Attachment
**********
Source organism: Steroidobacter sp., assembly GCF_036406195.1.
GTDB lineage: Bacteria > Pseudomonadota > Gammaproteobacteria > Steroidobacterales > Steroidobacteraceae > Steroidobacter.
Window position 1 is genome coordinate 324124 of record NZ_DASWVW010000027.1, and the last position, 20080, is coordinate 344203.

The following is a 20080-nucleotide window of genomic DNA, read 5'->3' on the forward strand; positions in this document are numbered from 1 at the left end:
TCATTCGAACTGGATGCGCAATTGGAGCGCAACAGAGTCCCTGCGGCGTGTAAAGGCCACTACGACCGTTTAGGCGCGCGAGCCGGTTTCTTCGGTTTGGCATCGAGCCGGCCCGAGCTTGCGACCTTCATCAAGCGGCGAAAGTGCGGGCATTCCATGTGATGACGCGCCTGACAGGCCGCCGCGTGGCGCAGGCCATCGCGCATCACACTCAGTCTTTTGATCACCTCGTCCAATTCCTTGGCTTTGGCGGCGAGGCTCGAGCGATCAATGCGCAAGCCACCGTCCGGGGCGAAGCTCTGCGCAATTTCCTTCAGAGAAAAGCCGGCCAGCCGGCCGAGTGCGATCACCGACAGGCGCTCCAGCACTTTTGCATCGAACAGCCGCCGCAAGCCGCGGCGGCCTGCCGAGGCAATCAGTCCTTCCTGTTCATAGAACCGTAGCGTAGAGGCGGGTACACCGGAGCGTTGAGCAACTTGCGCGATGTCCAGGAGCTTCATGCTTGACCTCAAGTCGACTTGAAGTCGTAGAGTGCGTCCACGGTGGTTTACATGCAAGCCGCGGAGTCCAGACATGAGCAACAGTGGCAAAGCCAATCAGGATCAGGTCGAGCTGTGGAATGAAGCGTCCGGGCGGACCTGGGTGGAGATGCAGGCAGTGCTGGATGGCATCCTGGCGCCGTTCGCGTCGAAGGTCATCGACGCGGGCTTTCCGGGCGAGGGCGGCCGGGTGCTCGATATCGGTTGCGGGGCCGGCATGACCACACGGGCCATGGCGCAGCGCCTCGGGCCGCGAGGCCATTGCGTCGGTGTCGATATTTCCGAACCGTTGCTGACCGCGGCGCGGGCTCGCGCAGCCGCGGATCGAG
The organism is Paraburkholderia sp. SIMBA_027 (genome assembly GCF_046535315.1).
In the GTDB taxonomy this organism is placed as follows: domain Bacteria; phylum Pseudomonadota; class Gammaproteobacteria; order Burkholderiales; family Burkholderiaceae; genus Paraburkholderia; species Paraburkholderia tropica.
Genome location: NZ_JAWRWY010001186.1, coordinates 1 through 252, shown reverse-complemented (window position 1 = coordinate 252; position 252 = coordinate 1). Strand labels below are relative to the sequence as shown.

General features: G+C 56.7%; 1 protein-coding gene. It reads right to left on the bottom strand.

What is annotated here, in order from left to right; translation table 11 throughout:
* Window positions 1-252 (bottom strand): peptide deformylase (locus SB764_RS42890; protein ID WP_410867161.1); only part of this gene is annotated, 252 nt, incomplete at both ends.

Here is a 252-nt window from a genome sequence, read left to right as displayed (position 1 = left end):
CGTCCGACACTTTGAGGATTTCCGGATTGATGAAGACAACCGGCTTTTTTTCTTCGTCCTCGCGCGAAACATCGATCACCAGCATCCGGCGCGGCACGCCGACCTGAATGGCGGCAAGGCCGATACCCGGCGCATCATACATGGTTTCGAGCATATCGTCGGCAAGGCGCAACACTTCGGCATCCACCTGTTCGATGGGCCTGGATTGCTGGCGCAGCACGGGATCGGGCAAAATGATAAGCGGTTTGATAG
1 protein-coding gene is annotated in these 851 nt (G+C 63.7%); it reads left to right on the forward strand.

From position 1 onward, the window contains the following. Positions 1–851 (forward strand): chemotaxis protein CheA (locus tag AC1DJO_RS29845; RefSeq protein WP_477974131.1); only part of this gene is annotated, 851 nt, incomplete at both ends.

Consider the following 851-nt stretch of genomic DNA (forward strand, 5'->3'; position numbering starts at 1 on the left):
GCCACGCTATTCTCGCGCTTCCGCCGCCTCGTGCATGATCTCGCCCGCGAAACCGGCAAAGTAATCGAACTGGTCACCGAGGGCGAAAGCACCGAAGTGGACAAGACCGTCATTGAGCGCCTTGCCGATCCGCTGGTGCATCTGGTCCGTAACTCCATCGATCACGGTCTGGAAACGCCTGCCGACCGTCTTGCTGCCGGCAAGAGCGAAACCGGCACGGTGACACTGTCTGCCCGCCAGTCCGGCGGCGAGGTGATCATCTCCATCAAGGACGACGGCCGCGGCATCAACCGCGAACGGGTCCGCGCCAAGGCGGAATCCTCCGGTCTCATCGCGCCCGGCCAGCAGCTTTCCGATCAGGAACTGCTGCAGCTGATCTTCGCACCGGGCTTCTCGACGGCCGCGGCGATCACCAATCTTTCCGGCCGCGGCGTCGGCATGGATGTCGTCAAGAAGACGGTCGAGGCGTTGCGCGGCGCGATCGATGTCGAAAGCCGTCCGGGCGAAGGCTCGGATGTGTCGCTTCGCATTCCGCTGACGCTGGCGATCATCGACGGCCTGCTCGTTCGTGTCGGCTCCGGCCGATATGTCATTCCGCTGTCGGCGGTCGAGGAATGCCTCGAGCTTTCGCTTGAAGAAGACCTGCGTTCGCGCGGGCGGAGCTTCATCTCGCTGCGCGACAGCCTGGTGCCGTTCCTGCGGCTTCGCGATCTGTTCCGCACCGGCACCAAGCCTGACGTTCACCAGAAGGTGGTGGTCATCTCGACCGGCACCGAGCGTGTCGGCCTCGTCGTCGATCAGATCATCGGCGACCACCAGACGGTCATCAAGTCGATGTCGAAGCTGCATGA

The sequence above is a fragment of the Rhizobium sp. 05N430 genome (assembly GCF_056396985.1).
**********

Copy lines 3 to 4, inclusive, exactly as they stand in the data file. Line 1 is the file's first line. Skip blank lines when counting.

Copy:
Window position 1 is genome coordinate 324124 of record NZ_DASWVW010000027.1, and the last position, 20080, is coordinate 344203.

The following is a 20080-nucleotide window of genomic DNA, read 5'->3' on the forward strand; positions in this document are numbered from 1 at the left end: